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I have a population - in this case they are phone calls into a call center.

Each call can be one of approximately 200 'Problems'. (an example of a Problem is 'I cannot connect to the internet').

I would like to predict the top 10 most common problems across the entire population based on analysis of a sample set of phone calls. How many phone calls do I need to categorize in order to generate this list with different confidence levels and population sizes?

Ideally I would like to find a formula which allows me to derive sample size from population size, problem set size and confidence level.

Disclosure: - I am a programmer, not a mathematician - I hope I have asked this question in the correct manner! - I have done reading prior to asking this question, most content I can find is about estimating p(x) in a population, my problem has more dimensions. Sorry if this is a duplicate and I am just not smart enough to realize!

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  • $\begingroup$ apologies - I did not even know that SE existed. $\endgroup$
    – Jon White
    Dec 16, 2011 at 16:59
  • $\begingroup$ No need to apologize! I have flagged the qn to the moderator for migrating to stats.SE. $\endgroup$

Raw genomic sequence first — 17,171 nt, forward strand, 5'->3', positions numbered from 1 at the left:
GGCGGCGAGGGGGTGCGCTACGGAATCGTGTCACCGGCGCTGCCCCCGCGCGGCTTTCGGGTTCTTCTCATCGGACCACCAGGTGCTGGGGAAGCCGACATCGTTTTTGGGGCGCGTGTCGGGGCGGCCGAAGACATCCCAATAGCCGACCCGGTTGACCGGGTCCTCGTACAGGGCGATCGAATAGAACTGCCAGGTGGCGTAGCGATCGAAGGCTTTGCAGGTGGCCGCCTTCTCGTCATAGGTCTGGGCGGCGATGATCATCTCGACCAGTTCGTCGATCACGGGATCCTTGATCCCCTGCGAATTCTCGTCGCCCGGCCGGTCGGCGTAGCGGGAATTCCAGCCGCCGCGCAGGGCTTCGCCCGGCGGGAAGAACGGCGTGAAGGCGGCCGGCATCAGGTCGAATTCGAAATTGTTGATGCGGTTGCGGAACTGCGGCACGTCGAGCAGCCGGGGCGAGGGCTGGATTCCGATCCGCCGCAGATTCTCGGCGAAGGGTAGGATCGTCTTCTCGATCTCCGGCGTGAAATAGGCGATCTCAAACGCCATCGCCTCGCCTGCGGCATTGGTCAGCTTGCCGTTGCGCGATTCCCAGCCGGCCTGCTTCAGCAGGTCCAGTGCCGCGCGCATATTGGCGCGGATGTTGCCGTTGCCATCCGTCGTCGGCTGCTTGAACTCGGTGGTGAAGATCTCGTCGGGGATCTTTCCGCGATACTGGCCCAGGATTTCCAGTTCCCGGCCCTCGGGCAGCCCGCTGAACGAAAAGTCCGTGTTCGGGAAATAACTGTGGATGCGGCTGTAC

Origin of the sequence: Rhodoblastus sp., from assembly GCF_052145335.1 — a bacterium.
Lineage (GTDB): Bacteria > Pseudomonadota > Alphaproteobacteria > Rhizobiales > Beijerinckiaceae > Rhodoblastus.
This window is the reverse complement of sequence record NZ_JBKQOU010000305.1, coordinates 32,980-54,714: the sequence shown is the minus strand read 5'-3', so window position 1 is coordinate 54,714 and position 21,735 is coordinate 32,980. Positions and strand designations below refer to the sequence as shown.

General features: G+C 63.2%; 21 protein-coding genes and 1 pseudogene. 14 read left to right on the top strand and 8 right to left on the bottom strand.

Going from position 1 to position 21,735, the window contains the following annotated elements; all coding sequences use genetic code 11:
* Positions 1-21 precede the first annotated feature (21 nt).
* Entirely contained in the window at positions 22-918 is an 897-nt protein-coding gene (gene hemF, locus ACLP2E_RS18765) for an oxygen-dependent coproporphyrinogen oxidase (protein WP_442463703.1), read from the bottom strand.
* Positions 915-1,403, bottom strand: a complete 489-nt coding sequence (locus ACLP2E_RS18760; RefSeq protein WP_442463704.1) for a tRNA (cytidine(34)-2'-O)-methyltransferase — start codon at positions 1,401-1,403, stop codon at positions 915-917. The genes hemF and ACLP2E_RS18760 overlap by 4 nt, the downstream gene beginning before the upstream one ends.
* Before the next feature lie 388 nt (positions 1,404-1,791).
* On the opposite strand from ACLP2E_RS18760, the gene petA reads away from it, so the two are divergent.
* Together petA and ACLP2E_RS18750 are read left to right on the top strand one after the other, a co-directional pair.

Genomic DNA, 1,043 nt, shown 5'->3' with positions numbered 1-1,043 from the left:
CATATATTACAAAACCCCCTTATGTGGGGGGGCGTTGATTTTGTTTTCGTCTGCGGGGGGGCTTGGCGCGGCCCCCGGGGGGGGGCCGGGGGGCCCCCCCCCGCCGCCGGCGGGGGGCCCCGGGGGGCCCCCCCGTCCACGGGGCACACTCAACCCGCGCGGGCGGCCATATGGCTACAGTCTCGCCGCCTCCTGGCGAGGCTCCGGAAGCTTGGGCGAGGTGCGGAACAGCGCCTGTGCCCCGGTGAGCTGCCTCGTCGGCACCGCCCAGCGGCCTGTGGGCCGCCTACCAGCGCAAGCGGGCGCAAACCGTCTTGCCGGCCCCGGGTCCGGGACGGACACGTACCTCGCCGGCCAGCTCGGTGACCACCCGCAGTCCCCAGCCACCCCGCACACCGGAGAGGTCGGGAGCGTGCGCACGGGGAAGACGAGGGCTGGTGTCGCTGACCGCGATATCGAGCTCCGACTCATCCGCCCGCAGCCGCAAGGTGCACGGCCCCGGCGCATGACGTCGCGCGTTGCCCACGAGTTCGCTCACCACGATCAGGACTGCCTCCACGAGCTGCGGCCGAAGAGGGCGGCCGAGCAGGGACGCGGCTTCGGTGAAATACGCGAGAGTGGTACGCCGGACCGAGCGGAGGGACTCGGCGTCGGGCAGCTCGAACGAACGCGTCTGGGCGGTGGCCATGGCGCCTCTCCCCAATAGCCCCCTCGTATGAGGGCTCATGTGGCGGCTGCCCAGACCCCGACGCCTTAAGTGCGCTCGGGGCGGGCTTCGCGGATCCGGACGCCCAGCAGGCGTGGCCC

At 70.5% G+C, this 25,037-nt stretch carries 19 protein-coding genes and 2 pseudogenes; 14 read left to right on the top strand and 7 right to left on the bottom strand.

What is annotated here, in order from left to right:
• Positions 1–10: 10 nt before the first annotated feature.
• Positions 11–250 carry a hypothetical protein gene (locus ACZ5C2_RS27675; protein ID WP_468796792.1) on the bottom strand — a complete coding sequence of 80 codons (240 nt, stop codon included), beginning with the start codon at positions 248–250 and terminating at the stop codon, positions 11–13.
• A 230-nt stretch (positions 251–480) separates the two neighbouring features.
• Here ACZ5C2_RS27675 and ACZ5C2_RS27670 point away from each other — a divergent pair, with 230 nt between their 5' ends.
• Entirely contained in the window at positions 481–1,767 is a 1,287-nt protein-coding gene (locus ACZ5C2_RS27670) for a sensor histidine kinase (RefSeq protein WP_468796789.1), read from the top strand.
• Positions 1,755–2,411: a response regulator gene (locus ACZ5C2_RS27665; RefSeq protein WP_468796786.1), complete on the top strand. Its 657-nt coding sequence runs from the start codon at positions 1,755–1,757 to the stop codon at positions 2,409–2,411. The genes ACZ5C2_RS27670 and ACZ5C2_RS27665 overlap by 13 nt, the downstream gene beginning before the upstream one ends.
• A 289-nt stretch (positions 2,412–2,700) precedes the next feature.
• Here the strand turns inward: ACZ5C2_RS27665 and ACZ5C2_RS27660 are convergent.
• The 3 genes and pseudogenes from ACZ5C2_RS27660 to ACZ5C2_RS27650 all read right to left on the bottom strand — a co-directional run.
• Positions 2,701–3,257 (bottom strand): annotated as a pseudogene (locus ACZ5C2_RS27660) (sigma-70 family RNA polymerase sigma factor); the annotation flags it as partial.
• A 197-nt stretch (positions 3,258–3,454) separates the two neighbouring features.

– tards
    Dec 16, 2011 at 17:00
  • $\begingroup$ Perhaps, my answer to "Sample size for a variable number of answers" is relevant. $\endgroup$
    – varty
    Dec 18, 2011 at 3:27

2 Answers 2

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The Chernoff Bound looks to be out of my league, and for all I know it may be out of yours. A more manageable method would use chi-square tests or tests of the difference between proportions. If you specified the size of a difference you wanted to test, and if you specified the confidence level at which you wanted to get results, you could use various software packages (including the open-source GPower) or online power calculators to accomplish your goal of estimating the needed sample size.

Example: is item 1's % statistically significantly different from item 2's? You have %'s of 20 and 9, respectively. You want to see if they are significantly different at the .05 level (95% confidence). You plug those numbers into the calculator and you'll obtain a required sample size that at least applies for those who choose items 1 or 2.

Now here's the part that purists are likely to question: you repeat the process to compare item 2 with item 3, and so on. The fact that you'll be doing multiple tests, each partly dependent on the previous, makes this a rough workaround rather than an ideal method. But it may be good enough for government work.

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I think you can use the Chernoff Bound

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